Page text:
25 on the hills.

Page 1135

1 Q. Which hills?

2 A. When you reach Carski Vinogradi, and then you go up towards the

3 tower, Kula, up there. I don't know how to explain. I don't know the

4 actual names of the places. I don't know how to explain it to you.

5 Towards Kocine, there was a hamlet of Kocine, and from there you go on up

6 along a narrow path that had been broken through, and then you reach Kula

7 up there.

8 Q. That was where the front line was, against the army of Republika

9 Srpska or the Serbs?

10 A. Yes.

11 Q. Is it right to say that this was two weeks prior to the 9th of

12 May, the location you have just described? Is that final?

13 A. Yes.

14 Q. How many members of the 4th Battalion held that line?

15 A. I wouldn't be able to tell you exactly. There were about four to

16 a bunker and there were five or six bunkers, maybe some 20, about 25 to 30

17 men on the outside.

18 Q. Do you remember the name of the commander of the 4th Battalion who

19 took you to that location?

20 A. Are you talking about the major or the company commander?

21 Q. My question was very clear, the commander of that position, from

22 the 4th Battalion?

23 A. Yes, I do remember.

24 Q. Give us his name, please.

25 A. Walter Spehar.

Page 1136

1 Q. I did ask you a question, but we didn't get the answer because of

2 these difficulties we are having. Your answer regarding the people who

3 were suitable or eligible, who were those people who were considered

4 suitable?

5 A. Those who were misled by the Muslim people and who joined those

6 authorities. They were people who they had managed to win over.

7 Q. When you say "they," you mean the HVO or the HVO as an authority?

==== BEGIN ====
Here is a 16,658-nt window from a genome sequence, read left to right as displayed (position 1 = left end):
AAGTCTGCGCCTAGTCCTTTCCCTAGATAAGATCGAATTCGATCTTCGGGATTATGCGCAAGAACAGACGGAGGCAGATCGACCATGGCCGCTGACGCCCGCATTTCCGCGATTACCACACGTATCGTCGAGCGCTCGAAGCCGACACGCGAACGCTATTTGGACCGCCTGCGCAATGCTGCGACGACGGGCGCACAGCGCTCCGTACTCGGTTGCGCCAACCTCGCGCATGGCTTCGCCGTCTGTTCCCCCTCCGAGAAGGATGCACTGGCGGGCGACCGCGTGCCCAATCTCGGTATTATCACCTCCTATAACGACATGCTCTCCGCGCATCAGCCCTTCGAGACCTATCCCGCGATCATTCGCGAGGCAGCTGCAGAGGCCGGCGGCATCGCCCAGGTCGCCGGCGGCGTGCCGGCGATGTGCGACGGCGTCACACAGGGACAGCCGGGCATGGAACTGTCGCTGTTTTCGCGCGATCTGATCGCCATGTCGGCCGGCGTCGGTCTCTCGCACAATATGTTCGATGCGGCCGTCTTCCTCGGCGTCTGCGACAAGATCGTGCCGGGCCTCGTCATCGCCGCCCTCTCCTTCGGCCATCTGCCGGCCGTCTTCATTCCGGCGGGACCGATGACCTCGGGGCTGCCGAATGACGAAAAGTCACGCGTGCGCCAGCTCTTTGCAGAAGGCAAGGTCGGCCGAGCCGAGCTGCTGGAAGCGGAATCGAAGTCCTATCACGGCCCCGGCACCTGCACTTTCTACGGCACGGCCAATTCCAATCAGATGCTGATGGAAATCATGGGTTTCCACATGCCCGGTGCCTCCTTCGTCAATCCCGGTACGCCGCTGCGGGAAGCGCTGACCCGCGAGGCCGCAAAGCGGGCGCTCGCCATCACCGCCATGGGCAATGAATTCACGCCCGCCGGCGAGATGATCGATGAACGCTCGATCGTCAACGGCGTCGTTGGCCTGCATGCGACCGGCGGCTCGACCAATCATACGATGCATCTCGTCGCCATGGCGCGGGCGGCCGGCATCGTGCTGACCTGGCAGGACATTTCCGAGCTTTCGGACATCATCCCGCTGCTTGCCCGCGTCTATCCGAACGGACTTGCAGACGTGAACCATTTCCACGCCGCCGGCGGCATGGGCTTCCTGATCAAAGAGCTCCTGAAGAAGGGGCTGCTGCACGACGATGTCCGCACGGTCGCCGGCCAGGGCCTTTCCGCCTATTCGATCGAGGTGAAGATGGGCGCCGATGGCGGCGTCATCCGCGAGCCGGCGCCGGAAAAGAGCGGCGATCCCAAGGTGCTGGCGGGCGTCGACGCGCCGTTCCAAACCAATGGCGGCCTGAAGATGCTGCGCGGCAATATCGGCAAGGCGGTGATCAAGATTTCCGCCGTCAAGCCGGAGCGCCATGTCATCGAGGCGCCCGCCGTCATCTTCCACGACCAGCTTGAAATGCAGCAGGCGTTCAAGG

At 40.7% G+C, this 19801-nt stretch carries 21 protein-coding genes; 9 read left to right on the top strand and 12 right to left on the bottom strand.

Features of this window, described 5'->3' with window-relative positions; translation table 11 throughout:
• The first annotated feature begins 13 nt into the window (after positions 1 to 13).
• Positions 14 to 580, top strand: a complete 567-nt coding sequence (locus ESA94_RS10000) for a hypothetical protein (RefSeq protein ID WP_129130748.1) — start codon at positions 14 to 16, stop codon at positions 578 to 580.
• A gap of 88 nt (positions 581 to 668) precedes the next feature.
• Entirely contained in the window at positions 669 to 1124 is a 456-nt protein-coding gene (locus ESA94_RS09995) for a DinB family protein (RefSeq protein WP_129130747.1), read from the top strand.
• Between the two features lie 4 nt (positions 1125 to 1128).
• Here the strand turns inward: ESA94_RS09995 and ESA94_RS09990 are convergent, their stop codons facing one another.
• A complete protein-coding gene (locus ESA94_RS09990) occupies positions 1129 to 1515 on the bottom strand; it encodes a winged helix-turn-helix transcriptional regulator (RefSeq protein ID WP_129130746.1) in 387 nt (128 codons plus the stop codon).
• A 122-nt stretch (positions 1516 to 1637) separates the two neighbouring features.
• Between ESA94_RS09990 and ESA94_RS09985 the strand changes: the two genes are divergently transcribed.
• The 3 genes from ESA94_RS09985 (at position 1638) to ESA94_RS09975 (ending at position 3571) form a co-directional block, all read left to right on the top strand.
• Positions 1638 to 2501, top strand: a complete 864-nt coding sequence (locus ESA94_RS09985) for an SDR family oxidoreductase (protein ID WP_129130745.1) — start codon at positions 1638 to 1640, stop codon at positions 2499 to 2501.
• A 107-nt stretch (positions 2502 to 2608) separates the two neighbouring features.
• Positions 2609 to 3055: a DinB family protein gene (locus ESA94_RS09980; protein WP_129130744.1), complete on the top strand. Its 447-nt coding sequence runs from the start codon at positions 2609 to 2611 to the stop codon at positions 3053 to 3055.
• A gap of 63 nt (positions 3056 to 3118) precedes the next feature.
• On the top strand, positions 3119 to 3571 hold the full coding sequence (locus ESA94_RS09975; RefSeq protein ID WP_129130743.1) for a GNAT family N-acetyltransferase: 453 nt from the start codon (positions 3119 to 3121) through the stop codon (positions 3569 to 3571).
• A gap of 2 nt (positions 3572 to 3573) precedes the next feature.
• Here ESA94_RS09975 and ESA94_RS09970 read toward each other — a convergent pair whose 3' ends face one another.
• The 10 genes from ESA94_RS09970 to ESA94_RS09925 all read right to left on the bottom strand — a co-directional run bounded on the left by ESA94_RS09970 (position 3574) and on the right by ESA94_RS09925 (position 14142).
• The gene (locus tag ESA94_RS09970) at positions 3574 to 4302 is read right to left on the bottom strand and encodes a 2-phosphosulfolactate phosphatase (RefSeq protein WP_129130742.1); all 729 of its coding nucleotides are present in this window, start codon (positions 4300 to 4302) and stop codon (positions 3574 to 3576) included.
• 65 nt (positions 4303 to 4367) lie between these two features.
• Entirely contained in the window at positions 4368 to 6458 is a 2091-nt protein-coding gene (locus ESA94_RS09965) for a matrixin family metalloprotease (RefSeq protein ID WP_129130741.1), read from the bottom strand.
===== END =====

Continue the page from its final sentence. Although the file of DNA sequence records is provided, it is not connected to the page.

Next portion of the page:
8 A. Yes, as an authority starting from the HDZ and the HVO. How do I

9 know? The people they managed to win over in one way or another, they

10 were considered by them to be suitable.

11 Q. So those who remained, who were coexisting with the Croats, you

12 consider them to have been misled and you consider them to be traitors?

13 A. No, not traitors, but in a way, in a way. Maybe out of fear or

14 they were given promises of some sort. Simply, they switched over to

15 them.

16 Q. How many companies did the 4th Battalion consist of?

17 A. Three companies.

18 Q. You said today that the HVO suffered a fiasco at Bijelo Polje?

19 A. Yes.

20 Q. When did that fiasco occur?

21 A. On the 30th of June.

22 Q. What exactly happened at Bijelo Polje?

23 A. The army regained those positions. Bijelo Polje fell. Until

24 then, it had been under the control of the HVO.

25 Q. If I understand you correctly, the BH army attacked the HVO at

Page 1137

1 Bijelo Polje.

2 A. Yes. Well, yes.

3 Q. Where were the prisoners, the HVO prisoners from Bijelo Polje

4 taken to?

5 A. (redacted)

6 (redacted)?

7 Q. Did the HVO and the BH army, were they together in Bijelo Polje in

8 a common trench against the Serbs?

9 A. Yes, for a time they were, until the conflicts erupted. Up to the

10 time of the conflict they were together, yes.

11 Q. Why, then, did the BH army attack them?

12 A. What do you mean, why they attacked them?

13 Q. I'll come back to that later. You said you knew a person called

14 Bobo Vucic?

15 A. Yes.

16 Q. You know him (redacted)?

17 A. Yes, so-so. I had occasion to (redacted).

18 Q. Wasn't he a member of the 4th Battalion?

19 A. Yes, he was at first for a time, and then he went over to Tuta.

20 Q. Who told you that?

21 A. I learned that from him.

22 (redacted)

23 (redacted)

24 (redacted)

25 (redacted)

Page 1138

1 (redacted)

2 (redacted)

3 (redacted)

4 (redacted)

5 MR. STRINGER: Excuse me, Witness.

6 Mr. Fourmy, I apologise again for the interruption. Could I

7 request that this particular part of the testimony be redacted from the

8 record, and perhaps if counsel wishes to pursue it, we could go into

9 private session?

10 MR. FOURMY: [Interpretation] Yes, thank you, Mr. Stringer.

11 Mr. Krsnik, private session?

12 MR. KRSNIK: [Interpretation] No, it's not necessary. It's only

13 because the witness is not answering my questions. He is giving

14 additional comments and remarks. And I'm sure that from this, it is not

15 possible to infer which family he's referring to. Allow me to finish,

16 please.

17 MR. FOURMY: [Interpretation] Continue, please.

18 MR. KRSNIK: [Interpretation] I have in front of me several

19 different statements, and of course I will start showing them to him, and

20 that is why I'm asking how he came to learn about the mentioned person.

21 MR. STRINGER: No. I don't mean to suggest that it's an improper

22 question, it's simply that the response from the witness would tend to